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Biff’s Rap – The 1965 Shelby GT 350

THE SHELBY STORY: Part I – 1965 GT350

The Shelby story – from the beginning in late ’64 to the tragic Ford-Shelby divorce in 1970…….. I will try with the help of many Mustang magazines to give enough information so that upon sight of one of these prized collector’s items, we will have a good understanding of each year and the differences in each model.

The marriage of Ford and Carroll Shelby began in early 1965 with Ford attempting to enter the market of GM’s famous Corvette. Unveiled by Mr. Shelby, January 27, 1965, the Mustang Fastback had some mild exterior changes. The fiberglass hood with functional hood scoop and clean looking grill first caught the eye. With all Mustang emblems removed, a tri-colored running horse was located on the driver’s side of the grill. All Shelby’s in ’65 would be one color, a “take it or leave it ” Wimbledon White with a bold blue GT350 side stripe located below the door Also available as a dealer option were LeMans stripes running over the top and down the center of the body. The interior was a black only option with roll bar and a special flat wood-rimmed 3-spoke steering wheel. A special instrument pad located in the center of the dash surrounded a large oil pressure gauge and a tach. It had competition seat belts.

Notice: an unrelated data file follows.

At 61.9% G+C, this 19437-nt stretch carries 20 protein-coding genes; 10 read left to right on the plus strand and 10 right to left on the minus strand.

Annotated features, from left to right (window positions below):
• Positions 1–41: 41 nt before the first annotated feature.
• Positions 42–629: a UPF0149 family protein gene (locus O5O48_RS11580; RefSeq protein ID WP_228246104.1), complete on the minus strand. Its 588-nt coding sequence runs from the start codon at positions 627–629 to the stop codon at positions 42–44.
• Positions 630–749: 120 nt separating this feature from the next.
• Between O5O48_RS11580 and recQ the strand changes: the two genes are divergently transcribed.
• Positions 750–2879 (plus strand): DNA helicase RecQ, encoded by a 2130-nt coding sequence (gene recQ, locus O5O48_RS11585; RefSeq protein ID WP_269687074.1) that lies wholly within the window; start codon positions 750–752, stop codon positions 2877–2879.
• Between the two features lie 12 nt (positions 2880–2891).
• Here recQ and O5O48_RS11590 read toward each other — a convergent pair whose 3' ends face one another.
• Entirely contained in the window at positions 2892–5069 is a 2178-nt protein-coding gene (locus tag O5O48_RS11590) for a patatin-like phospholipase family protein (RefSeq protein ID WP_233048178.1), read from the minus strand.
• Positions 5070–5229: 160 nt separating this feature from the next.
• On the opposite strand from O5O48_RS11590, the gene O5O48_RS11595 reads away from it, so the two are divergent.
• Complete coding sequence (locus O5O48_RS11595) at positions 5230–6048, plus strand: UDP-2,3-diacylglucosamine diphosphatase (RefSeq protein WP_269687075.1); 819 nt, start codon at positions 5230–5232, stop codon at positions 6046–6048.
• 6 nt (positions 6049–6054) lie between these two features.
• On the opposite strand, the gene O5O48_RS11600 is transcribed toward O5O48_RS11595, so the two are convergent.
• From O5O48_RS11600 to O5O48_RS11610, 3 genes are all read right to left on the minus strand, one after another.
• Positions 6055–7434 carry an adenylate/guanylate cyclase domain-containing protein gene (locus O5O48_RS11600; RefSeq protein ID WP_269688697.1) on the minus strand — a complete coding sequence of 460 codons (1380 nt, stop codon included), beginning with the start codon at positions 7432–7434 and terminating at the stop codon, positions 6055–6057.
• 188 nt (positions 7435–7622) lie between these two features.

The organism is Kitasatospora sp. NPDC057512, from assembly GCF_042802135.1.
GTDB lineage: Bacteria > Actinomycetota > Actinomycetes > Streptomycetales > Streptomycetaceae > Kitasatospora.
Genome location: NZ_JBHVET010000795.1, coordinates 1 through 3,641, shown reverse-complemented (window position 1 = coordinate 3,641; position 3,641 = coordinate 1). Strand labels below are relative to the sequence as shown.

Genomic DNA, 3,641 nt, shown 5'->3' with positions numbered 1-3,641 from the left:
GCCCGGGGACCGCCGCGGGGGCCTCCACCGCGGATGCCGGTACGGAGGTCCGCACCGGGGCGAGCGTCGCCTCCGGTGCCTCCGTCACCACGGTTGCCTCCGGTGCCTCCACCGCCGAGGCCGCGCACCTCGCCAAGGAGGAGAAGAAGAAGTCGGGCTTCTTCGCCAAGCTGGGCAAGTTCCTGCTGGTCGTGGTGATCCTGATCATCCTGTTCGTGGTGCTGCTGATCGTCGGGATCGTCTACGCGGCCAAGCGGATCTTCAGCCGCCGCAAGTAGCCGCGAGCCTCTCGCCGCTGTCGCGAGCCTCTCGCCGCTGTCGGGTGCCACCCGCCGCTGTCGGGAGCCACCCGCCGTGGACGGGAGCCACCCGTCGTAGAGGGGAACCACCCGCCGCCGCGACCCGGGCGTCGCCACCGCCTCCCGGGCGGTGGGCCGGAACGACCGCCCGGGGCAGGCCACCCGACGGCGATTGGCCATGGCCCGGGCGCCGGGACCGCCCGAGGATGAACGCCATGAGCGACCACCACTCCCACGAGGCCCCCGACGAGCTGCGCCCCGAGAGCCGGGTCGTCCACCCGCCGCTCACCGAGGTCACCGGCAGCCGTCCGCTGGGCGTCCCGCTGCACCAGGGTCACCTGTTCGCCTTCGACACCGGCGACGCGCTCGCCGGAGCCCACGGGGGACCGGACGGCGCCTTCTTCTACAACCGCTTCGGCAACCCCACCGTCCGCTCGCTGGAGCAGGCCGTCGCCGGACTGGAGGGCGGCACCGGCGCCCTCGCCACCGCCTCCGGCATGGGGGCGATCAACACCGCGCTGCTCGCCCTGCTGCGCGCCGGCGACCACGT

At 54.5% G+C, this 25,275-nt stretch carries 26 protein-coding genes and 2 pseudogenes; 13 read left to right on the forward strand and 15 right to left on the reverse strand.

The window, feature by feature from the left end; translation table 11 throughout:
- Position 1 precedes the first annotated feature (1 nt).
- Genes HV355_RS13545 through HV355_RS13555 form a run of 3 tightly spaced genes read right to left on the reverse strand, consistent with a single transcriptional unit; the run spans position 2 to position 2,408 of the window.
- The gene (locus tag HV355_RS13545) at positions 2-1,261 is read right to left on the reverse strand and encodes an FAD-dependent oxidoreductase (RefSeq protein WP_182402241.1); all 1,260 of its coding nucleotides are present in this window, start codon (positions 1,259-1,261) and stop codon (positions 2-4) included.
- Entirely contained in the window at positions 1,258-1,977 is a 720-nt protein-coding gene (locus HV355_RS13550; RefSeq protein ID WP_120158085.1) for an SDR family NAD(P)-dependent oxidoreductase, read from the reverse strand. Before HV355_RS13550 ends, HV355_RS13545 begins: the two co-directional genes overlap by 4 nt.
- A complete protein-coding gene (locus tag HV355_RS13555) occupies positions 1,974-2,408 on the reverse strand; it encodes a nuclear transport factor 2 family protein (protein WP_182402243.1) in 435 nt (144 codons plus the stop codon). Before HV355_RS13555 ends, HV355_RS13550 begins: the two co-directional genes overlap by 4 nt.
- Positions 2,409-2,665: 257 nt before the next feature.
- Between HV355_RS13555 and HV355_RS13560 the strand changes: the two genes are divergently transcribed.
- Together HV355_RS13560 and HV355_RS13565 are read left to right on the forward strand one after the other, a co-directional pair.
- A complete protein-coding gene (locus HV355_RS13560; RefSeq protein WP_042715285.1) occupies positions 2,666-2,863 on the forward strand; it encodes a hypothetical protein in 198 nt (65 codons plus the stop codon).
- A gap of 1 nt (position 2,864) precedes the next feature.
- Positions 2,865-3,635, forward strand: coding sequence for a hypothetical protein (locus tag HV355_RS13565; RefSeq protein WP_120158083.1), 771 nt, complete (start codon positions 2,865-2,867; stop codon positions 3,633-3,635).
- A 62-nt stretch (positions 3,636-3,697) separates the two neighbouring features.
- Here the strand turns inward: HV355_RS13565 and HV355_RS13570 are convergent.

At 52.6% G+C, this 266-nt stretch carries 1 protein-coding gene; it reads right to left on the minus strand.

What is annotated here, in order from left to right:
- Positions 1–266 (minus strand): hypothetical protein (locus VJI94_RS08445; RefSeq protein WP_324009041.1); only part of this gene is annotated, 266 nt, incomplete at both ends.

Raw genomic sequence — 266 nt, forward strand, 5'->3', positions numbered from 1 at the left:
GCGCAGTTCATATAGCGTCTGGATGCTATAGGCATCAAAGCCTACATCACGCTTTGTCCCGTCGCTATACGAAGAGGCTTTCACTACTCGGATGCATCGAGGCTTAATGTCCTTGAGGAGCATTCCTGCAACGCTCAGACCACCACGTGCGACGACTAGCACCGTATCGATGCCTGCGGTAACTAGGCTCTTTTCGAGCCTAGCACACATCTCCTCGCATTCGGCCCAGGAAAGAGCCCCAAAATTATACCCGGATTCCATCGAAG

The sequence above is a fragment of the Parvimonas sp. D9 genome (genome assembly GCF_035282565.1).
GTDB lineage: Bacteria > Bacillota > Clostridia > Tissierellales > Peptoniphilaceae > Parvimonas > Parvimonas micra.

A special fiberglass shelf replaced the rear seats and was the new location of the spare tire. It had to be a 2-seater sports car for SCCA rules. Later, when the rules changed, Shelby had to use a coupe because the fastback was considered a two- passenger, thus the famous Terlingua racing coupes. A special aluminum intake raised the 289 from 271 to 306 horsepower. Exhaust from the Tri-Y headers exited the body in front of the rear wheels. All ’65 Shelby’s had Borg-Warner T-10 4-speeds, with 9” Detroit “No-Spin” differentials.

The primary difference was the extensive suspension work including a larger front stabilizer bar, special Pitman & Idler arms, lowered upper “A” frames, Koni shocks and traction bars. The front section was stiffened con considerably with an export brace and a Monte Carlo bar. The battery was located in the trunk. The wheels were 15″ 5-spoke Crager on Goodyear Blue-Dots The ’65 was the most race worthy of all Shelby’s. The only difference between the 37 Shelby “R” models and the “street GT350” was the engine. SCCA rules allowed only one change between the “B” Production class race cars and the cars sold to the public-a change in the engine or the suspension. At a price of $4,000 in 1965, the GT350 was not a hot seller. A buyer had to be a real car enthusiast. Future years of Shelby’s would see a change to satisfy the consumer and Ford’s needs. From all out Sport car to Boulevard racer. In 1966……..-Biff-

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